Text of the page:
View Full Version : New Forum Suggestion, Legal issues

03-09-2003, 11:34 PM
I Have a suggestion for a new forum, Legal Issues.

Obviously most of us mere engineers at ground level don't know the ins and outs of legal matters/H&S ect so does anyone else think it would be a good forum for people to be able to ask questions for some of the more experienced personel

03-09-2003, 11:48 PM
Hi rdocwra :)

I think this might be adequately covered in the business section of the forumn.

In the hustle and bustle of the hot months, it's nice to know someone is still "heads up" on our interaction, here.



04-09-2003, 10:14 AM
I think Mr Docwra has a good point. Whether it merits its own forum or not is debatable. If it did it may encourage more postings.

Legislative issues is an exceptionally disparate and difficult subject, particularly as this forum has an international readership.

Each country has their own laws, and the EC is distinctly different from the US and other countries in its approach to H&S, working time, even regulation on refrigerants.

So, discussion and comparison of the various trends in different countries could be rewarding.

Time and time again I have seen companies in this country (UK)caught out by 'new' legislation that they have chosen to ignore until the last moment and we are considered as one of the least regulated in Europe.

Most of us are engineers, not lawyers, but we need to know what is going on.
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Prof Sporlan
04-09-2003, 10:05 PM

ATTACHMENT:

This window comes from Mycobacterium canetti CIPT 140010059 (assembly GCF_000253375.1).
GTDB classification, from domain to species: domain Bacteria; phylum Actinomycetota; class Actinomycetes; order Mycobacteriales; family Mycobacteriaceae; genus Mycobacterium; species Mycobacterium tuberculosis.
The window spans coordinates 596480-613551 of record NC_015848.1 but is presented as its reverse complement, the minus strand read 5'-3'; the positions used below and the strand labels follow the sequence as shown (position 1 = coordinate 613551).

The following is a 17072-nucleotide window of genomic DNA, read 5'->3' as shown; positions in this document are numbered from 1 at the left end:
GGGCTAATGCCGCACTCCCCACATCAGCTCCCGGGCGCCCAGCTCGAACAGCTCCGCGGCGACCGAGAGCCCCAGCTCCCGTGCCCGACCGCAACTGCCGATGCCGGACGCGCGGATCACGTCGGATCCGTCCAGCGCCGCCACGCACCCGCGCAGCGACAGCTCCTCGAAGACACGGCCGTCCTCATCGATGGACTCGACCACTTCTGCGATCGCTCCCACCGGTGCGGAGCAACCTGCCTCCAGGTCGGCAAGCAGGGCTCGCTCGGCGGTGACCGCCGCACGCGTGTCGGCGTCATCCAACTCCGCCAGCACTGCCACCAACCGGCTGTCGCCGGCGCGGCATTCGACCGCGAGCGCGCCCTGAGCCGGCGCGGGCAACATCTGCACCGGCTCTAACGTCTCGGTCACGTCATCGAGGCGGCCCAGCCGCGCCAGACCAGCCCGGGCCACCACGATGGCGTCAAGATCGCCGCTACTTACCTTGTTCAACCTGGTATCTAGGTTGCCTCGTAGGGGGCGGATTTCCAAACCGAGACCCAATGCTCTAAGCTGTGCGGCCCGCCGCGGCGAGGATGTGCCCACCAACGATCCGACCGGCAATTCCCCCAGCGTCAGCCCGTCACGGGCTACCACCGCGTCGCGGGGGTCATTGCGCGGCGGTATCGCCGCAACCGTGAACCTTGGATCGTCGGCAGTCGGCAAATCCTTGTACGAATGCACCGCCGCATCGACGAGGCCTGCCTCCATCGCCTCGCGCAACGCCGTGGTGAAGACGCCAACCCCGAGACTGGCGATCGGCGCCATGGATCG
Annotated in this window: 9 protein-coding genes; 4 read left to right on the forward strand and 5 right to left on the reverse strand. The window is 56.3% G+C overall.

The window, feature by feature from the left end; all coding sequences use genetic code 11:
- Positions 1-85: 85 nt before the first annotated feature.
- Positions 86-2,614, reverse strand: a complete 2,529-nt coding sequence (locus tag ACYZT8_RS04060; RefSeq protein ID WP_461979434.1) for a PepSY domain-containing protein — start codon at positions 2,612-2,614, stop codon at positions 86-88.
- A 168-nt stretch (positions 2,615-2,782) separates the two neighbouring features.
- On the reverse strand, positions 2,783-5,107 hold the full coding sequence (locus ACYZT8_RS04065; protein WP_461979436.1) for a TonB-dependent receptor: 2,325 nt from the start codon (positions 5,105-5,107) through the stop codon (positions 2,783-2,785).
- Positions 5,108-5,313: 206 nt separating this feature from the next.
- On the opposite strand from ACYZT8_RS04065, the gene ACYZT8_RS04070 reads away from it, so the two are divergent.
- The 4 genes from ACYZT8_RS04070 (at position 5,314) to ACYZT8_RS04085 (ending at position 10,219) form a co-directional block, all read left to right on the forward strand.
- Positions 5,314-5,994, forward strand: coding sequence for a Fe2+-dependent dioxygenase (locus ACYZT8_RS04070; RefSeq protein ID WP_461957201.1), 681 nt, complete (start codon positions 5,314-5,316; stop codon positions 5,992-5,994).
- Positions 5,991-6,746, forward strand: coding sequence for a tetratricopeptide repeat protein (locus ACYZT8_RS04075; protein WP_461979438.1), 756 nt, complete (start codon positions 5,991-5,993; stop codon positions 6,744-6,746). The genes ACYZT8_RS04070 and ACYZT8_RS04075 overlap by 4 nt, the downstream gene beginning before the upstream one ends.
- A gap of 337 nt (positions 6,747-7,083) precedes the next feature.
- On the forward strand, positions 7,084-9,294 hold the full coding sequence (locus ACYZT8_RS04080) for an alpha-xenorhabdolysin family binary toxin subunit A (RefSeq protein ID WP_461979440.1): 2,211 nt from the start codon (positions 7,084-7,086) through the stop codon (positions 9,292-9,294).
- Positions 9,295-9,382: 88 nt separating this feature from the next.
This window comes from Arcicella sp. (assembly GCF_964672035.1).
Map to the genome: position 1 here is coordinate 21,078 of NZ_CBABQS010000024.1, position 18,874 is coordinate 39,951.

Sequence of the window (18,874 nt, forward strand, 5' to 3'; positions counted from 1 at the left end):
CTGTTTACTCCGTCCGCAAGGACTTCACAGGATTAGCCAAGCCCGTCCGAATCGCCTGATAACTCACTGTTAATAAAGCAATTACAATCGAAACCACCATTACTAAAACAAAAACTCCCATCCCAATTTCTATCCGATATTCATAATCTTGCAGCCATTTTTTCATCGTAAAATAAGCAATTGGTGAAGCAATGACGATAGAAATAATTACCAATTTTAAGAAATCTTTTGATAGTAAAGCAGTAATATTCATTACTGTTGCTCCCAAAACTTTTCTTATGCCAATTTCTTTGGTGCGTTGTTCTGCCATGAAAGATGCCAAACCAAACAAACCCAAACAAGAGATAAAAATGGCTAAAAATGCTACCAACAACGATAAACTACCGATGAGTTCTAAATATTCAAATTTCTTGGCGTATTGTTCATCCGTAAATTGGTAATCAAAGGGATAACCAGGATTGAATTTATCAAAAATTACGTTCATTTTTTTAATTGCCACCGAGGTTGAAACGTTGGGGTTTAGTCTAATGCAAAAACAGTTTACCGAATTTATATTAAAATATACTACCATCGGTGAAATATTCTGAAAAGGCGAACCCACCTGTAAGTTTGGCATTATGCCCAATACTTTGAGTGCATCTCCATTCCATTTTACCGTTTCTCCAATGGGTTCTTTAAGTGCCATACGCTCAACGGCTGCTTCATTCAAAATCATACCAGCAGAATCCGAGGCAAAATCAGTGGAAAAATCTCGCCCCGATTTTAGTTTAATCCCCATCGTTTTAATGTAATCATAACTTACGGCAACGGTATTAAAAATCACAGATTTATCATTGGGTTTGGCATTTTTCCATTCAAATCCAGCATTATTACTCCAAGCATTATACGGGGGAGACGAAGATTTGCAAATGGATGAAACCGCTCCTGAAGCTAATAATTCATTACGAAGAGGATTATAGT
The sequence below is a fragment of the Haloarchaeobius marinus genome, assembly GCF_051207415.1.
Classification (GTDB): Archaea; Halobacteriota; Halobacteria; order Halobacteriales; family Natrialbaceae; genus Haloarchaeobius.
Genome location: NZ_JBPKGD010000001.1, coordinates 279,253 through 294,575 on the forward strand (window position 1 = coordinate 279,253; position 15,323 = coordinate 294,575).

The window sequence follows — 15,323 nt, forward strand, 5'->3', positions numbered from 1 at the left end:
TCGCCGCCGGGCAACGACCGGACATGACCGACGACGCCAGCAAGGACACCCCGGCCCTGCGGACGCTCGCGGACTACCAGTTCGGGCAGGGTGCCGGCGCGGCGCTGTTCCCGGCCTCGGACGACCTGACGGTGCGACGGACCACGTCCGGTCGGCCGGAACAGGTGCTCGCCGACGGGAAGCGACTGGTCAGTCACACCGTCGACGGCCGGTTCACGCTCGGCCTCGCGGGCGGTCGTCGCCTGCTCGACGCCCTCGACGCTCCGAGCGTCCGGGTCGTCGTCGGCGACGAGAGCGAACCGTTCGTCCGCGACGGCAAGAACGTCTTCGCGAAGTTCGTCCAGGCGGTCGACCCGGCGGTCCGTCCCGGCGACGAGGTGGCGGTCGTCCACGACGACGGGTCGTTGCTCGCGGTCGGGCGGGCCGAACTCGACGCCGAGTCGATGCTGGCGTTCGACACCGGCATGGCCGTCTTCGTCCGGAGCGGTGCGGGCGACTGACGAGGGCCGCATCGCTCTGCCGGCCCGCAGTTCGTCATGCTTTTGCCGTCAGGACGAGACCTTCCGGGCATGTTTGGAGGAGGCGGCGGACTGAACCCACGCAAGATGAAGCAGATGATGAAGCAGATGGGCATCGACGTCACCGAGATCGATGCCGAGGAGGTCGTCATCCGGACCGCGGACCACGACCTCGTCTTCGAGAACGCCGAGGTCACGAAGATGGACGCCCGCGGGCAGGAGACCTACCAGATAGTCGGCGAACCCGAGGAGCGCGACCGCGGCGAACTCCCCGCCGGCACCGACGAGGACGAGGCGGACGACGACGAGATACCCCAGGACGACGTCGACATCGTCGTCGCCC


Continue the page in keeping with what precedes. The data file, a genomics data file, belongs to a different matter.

Indoor Air Quality legal issues could keep a forum active on its own... :D

04-09-2003, 11:41 PM
ndoor Air Quality legal issues could keep a forum active on its own

Certainly in the states, Prof, but is this a prevalent legal issue in the UK?

Legal issues in the US affect our business because we have developed a legal system driven by lawsuits in many forms. Our laws seem to be antecedent whereas British law still adheres to presedence I wonder if this is as true in the UK and elsewhere? It's really just an unfounded opinion I have.

I think it would be difficult to embrace US and UK legal discussions within the same forum, but I am certainly not against it. Especially if Rdocwra moderates it.

05-09-2003, 09:47 AM
Thank you Dan.

UK law is certainly different from the US in my perspective, but the process in the UK tends to follow the European path. It?s a complex issue, but basic requirements affecting product safety, energy efficiency, product performance etc is set in Brussels for the member states. The mechanics of it are even more complex. The one aspect of this that affects our business (and yours too, if US companies export to Europe) are the New Approach directives.